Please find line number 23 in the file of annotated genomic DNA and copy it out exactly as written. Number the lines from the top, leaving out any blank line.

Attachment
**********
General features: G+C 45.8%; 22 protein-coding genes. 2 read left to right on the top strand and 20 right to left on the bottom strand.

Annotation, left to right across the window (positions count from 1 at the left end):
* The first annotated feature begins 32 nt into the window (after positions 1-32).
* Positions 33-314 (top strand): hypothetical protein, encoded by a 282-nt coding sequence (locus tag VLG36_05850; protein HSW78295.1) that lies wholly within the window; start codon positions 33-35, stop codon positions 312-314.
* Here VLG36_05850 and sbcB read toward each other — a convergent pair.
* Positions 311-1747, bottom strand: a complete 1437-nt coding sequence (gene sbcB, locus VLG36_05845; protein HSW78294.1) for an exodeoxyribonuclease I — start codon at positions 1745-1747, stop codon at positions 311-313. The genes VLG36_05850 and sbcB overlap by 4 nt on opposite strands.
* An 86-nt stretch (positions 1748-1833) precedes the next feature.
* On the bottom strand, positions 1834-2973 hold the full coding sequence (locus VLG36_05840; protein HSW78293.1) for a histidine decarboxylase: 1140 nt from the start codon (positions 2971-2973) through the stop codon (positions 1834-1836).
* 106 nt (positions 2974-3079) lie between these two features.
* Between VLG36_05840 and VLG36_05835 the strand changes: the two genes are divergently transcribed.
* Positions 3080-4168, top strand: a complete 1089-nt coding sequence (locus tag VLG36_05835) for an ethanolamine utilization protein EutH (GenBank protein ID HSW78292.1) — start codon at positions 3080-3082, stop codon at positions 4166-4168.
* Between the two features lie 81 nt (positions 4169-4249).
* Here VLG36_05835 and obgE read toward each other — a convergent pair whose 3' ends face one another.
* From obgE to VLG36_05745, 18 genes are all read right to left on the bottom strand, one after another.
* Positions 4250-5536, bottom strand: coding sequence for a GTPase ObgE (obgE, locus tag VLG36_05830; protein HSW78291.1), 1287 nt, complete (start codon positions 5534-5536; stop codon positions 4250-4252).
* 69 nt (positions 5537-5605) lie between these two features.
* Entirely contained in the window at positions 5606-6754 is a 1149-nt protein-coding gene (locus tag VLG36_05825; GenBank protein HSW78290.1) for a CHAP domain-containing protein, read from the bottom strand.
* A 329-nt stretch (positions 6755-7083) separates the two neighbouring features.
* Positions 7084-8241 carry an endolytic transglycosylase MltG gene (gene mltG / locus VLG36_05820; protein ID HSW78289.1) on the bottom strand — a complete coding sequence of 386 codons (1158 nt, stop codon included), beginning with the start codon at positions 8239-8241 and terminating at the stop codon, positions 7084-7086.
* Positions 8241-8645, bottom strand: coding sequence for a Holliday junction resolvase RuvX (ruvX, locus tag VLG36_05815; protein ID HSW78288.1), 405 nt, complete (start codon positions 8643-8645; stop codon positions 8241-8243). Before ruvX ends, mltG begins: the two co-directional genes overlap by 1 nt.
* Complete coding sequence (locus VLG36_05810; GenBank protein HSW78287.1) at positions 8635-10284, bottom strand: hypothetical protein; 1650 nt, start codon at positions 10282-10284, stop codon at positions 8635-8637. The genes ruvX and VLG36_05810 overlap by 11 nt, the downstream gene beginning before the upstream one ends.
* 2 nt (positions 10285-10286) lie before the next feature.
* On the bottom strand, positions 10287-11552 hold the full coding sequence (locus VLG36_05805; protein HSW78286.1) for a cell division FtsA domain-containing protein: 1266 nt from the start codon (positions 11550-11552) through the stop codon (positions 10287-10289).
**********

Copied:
* On the bottom strand, positions 10287-11552 hold the full coding sequence (locus VLG36_05805; protein HSW78286.1) for a cell division FtsA domain-containing protein: 1266 nt from the start codon (positions 11550-11552) through the stop codon (positions 10287-10289).